A Random Utility Model (RUM) is a distribution on permutations over a universe of items. For each subset of the universe, a RUM induces a natural distribution of the winner in the subset: choose a permutation according to the RUM distribution and pick the maximum item in the subset according to the chosen permutation. RUMs are widely used in the theory of discrete choice.
In this paper we consider the question of the (lossy) compressibility of RUMs on a universe of size $n$, i.e., the minimum number of bits required to approximate the winning probabilities of each slate. Our main result is that RUMs can be approximated using $\tilde{O}(n^2)$ bits, an exponential improvement over the standard representation; furthermore, we show that this bound is optimal.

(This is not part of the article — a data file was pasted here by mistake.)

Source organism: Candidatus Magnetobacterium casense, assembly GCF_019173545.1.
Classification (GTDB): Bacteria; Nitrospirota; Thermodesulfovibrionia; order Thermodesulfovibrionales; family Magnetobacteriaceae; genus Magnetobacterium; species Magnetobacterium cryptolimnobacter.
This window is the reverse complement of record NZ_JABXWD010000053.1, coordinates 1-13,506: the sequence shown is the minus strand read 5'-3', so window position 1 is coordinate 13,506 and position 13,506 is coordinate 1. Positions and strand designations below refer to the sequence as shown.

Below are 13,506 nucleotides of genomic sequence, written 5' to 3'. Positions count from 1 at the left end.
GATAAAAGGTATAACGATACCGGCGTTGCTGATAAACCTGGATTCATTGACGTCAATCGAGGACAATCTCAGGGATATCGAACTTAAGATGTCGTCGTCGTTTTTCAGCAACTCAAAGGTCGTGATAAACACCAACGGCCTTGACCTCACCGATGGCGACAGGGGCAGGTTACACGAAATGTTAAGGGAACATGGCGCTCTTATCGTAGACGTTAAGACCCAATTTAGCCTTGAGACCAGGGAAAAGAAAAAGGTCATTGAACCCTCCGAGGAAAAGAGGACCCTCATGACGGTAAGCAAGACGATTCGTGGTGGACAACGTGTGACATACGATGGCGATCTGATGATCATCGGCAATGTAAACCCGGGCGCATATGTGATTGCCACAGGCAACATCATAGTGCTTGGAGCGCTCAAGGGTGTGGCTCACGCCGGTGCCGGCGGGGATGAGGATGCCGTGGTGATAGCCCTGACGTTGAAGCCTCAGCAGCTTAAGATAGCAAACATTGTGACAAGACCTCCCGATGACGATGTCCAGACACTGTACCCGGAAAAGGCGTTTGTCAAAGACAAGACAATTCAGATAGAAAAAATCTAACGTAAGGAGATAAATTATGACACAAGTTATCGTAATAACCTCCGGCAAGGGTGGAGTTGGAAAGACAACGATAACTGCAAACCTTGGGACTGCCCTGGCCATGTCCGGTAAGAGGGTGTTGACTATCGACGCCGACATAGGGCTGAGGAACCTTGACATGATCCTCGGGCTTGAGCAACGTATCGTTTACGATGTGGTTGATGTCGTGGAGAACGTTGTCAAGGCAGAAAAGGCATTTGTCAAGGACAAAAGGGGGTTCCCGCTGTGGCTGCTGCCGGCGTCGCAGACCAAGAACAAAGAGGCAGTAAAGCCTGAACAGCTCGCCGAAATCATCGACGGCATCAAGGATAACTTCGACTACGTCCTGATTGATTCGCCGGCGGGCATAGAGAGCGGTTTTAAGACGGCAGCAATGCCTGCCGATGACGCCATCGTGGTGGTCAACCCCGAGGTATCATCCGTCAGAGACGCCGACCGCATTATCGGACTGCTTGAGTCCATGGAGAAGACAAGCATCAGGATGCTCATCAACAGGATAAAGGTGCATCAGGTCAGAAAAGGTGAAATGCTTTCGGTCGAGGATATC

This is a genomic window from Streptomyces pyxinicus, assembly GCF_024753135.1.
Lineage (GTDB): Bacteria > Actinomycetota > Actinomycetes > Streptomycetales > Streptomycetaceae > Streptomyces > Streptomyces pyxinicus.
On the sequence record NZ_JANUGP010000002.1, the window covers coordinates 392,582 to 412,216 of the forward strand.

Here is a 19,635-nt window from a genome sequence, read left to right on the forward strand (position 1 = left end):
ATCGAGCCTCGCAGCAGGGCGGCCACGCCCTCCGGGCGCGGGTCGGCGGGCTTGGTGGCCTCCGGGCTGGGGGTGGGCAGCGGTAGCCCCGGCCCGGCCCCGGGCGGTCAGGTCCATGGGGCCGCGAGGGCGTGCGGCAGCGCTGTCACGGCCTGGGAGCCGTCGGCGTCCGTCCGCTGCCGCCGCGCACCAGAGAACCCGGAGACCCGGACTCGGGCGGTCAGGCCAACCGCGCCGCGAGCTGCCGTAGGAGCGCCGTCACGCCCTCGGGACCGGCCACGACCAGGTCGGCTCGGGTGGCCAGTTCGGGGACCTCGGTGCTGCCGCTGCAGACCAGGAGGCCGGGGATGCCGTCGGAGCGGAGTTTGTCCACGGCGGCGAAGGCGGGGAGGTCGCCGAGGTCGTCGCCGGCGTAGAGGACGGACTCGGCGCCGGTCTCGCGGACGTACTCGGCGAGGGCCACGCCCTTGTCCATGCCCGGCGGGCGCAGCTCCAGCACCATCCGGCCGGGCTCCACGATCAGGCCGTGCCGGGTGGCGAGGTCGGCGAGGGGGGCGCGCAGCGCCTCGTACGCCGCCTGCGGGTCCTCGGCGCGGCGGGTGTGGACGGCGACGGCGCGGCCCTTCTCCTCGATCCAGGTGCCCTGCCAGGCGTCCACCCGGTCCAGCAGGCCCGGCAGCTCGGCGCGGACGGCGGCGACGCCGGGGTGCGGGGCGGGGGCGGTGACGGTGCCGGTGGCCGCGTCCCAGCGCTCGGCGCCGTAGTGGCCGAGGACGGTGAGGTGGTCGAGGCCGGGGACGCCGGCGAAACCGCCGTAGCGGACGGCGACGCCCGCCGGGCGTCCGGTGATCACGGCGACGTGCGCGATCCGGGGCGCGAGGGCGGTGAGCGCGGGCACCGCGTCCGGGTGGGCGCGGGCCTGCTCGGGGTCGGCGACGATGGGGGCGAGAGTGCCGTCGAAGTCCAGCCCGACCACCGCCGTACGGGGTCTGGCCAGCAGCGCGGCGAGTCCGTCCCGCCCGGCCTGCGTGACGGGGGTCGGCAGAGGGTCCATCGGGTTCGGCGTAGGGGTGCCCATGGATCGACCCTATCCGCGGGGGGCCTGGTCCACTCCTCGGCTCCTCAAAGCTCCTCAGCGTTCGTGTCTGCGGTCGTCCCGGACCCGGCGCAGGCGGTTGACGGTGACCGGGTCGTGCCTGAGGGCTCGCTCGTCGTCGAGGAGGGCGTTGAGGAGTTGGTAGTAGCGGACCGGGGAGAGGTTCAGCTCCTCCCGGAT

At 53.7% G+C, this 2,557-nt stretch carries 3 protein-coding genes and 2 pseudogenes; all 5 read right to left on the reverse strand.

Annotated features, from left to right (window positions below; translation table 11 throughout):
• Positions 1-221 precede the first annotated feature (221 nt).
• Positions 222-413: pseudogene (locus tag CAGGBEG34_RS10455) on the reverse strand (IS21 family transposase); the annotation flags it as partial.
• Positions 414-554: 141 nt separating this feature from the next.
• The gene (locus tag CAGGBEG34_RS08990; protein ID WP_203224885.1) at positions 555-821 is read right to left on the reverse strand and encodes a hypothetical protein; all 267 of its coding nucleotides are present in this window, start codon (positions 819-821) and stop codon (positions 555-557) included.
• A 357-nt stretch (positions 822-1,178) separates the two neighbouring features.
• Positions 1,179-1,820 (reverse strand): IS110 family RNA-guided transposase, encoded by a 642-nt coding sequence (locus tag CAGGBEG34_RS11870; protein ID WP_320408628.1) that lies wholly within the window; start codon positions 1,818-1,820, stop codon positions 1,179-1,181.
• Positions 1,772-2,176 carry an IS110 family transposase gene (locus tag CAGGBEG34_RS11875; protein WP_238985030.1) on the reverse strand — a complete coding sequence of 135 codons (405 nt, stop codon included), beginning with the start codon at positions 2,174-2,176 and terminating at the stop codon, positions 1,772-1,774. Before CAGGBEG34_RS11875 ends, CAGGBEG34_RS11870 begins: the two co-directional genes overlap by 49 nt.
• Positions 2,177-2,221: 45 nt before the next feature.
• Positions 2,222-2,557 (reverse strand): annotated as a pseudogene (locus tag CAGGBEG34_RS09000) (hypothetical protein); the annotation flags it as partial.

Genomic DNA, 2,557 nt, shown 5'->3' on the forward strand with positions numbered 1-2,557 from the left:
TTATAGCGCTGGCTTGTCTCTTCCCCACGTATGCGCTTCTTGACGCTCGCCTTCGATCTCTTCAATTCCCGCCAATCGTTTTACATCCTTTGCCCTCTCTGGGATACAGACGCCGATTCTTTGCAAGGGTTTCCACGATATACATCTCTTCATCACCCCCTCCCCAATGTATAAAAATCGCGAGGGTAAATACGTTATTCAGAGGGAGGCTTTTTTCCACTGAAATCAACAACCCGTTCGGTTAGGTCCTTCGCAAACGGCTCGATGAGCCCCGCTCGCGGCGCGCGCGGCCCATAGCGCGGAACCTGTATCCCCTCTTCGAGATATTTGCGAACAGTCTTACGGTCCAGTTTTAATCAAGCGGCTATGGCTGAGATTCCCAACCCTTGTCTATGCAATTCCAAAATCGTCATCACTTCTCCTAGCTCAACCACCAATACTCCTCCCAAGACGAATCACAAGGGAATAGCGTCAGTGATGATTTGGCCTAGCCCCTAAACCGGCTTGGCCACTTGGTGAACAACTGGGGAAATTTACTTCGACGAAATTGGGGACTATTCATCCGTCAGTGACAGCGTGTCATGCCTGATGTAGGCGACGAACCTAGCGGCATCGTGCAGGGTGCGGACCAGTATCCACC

En route, we sharpen the classical existential result of McFadden and Train (2000) by showing that the minimum size of a mixture of multinomial logits required to can approximate a general RUM is $\tilde{\Theta}(n)$.

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